Ouch! Your Aching Back: What is a Herniated Disc?
By Robert V. Duvall, DPT, MPT, ATC, MGFI
You’ve probably heard people say they have a "slipped" or
"ruptured" disc in the back. Sometimes they complain that their back
“went out.” What they’re most likely describing is a herniated disc.
This condition is a common source of back and leg pain.
Discs are soft cushions found between the vertebrae that make up
the spinal column (your backbone). In the middle of the spinal
column is the spinal canal, a hollow space that contains the spinal
cord. The nerves that supply the arms, leg, and torso come from the
spinal cord. The nerves from the neck supply the arms and hands, and
the nerves from the low back supply the butt and legs. The discs
between the vertebrae allow the back to move freely and act like
The disc is made up of two main sections. The outer part (the
annulus) is made up of tough cartilage that is comprised of series
of rings. The center of the disc is a jelly-like substance called
the nucleus pulposus. A disc herniates or ruptures when part of the
jelly center pushes through the outer wall of the disc into the
spinal canal, and puts pressure on the nerves. A disc bulge is when
the jelly substance pushes the outer wall but doesn’t completely go
through the wall.
What do you feel?
Low back pain will affect four out of five people during their
lifetime. The most common symptom of a herniated disc is “sciatica.”
Sciatica is best described as a sharp, often shooting pain that
begins in the buttocks and goes down the back of one leg. This is
most often caused by pressure on the sciatic nerve that exits the
spinal cord. Other symptoms include:
How do you know you have a herniated disc?
Your medical history is key to a proper diagnosis. A physical
examination can usually determine which nerve roots are affected
(and how seriously). A simple x-ray may show evidence of disc or
degenerative spine changes. An MRI (magnetic resonance imaging) is
usually the best option (most expensive) to determine which disc has
Why do discs herniate?
Discs are primarily composed of water. As we become older (after
the age of 30), the water content decreases, so the discs begin to
shrink and lose their shape. When the disc becomes smaller the space
between the vertebrae decreases and become narrower. Also, as the
disc loses water content the disc itself becomes less flexible.
While aging, excess weight, improper lifting and the decrease in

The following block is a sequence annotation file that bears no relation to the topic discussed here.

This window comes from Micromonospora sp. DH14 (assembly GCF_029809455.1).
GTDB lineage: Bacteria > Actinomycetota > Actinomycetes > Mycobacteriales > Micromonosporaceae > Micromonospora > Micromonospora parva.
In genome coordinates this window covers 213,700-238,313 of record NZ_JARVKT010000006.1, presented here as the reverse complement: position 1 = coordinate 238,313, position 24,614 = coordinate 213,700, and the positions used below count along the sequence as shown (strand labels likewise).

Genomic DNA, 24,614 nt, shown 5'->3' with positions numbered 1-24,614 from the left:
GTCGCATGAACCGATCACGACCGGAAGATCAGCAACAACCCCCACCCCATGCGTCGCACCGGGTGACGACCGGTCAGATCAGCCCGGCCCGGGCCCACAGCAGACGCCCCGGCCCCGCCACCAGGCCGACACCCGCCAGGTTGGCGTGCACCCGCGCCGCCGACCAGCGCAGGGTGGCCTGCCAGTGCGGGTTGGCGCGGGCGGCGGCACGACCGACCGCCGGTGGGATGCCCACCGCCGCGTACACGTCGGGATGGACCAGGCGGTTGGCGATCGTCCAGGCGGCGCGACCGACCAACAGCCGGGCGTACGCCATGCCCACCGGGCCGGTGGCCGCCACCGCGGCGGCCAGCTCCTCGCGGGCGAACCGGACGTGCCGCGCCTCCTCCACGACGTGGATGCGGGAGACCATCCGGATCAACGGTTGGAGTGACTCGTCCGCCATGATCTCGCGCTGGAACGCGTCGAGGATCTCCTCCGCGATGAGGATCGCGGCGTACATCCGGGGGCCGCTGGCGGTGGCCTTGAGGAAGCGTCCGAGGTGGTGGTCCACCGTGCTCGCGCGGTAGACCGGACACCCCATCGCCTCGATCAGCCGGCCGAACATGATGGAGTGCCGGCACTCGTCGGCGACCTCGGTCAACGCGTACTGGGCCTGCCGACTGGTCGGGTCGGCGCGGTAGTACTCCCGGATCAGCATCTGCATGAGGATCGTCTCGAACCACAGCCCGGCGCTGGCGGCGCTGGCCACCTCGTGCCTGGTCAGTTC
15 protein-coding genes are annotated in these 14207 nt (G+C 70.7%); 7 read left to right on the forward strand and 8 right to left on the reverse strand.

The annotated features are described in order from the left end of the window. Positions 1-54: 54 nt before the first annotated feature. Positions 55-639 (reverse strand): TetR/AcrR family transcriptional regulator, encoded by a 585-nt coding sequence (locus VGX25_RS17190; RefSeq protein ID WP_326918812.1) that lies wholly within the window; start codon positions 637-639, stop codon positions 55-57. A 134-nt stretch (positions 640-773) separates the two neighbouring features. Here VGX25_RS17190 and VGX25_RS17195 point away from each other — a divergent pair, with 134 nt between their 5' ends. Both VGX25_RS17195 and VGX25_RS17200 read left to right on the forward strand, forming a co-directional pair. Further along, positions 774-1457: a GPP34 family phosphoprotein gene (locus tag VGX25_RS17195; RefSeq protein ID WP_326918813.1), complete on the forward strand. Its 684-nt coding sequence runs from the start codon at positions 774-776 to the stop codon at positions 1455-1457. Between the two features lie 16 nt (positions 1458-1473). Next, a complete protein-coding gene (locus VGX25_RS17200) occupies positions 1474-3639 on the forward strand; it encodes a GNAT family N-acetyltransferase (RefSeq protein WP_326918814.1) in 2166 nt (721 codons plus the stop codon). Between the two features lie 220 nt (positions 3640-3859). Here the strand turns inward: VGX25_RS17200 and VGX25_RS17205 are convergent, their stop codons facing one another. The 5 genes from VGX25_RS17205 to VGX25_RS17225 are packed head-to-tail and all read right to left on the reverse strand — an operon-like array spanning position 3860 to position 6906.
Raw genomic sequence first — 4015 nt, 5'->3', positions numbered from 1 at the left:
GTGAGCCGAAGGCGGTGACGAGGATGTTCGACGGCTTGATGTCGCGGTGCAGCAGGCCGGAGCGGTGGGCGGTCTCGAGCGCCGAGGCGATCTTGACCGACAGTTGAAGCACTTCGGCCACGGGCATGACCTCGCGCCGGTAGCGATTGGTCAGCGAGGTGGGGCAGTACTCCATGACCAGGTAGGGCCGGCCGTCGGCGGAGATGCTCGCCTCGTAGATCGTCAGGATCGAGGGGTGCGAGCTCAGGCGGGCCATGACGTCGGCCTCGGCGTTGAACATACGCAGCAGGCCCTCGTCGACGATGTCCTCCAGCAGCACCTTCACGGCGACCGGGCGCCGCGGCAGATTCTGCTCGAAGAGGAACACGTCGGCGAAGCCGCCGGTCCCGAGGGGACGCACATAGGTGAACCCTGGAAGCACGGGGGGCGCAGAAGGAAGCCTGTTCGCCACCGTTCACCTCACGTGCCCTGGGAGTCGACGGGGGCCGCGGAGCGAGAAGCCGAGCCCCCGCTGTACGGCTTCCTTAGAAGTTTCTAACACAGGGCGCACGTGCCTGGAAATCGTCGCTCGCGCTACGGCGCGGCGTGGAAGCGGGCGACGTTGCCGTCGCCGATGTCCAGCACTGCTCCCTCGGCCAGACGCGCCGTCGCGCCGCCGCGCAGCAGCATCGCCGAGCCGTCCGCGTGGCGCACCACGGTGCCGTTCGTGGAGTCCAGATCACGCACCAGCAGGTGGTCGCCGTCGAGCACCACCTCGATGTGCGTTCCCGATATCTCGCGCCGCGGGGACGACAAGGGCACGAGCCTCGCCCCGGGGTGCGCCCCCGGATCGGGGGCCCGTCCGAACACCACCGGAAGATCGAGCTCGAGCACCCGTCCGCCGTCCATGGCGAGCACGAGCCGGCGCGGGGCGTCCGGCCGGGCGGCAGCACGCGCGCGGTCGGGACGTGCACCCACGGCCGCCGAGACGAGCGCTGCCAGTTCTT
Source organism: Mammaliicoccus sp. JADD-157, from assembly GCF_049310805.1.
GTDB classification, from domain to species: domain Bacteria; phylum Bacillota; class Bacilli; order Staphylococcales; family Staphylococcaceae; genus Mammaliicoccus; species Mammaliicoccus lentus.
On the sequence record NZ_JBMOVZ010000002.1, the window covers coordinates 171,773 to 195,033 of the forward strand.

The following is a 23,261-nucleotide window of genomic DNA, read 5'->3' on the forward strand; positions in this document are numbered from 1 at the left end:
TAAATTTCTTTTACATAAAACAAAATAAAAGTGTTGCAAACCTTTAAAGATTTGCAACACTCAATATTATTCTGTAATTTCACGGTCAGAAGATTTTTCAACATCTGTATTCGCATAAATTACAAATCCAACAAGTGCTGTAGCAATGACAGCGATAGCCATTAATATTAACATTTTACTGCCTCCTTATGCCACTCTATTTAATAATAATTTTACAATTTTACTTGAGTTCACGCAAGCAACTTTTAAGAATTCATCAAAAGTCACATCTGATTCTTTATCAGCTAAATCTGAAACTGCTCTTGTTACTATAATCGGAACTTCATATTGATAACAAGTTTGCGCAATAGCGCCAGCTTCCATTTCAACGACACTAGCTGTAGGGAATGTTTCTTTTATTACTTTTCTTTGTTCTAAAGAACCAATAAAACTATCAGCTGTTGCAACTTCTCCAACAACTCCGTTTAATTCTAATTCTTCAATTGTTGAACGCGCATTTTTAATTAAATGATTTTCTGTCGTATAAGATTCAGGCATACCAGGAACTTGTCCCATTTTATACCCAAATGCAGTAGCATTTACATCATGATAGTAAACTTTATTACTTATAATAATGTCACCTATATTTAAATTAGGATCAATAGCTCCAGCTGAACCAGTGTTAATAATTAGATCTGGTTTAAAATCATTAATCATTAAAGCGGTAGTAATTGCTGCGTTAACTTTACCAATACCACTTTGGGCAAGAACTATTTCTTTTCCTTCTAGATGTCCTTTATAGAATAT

water in the discs all contribute to the breaking down of discs, the
primary cause of a herniation or bluge is uneven compression and
torsion that’s placed on the discs.
This uneven pressure is caused by imbalances in muscles that pull
the spine out of it’s normal position and then your body is forced
to function in what I call a physical dysfunction. Every human being
develops these dysfunctions over time and eventually they cause
enough damage to create pain.
The best treatment options
When it comes to treating a herniated disc, there are traditional
treatments such as ice/heat, ultrasound, electrical stimulation,
cortisone injections, anti-inflammatory medications and even
surgery. While these may deliver some relief, it will usually be
temporary if at all.
But the major problem with these traditional treatments is that
they can’t fix or heal a herniated disc as they do not address the
actual cause of the problem. For example, even if you were to have a
surgery and get some pain relief, the fact is the dysfunctions that
caused the disc to herniated in the first place are still there and
if not addressed, they will continue to place uneven pressure and
strain on the discs and sooner or later you will likely have another
problem with that disc, or others.
Without identifying and addressing the underlying cause of the
problem, which is the physical dysfunctions caused by imbalances in
muscles, you will likely continue to suffer with this condition and
the continuous flare ups for years.
Unfortunately, most doctors, chiropractors and physical
therapists don’t spend time or focus on identifying the physical
dysfunctions that are responsible for the condition so most people
end up jumping from one useless traditional treatment to the next
and suffer for months or years unnecessarily.
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About the author:
Dr. Robert V. Duvall, DPT, MPT, ATC,
MGFI, graduated from Shenandoah University’s Program in Physical
Therapy with a Master of Physical Therapy degree in 1998. He
recently received his Doctorate of Physical Therapy degree from the
Physical Therapy Program at Shenandoah University in December 2004.
For more information on herniated discs and how to treat them
effectively, read the latest Back Pain Advisory from The Healthy
Back Institute. You can get a free copy of it here: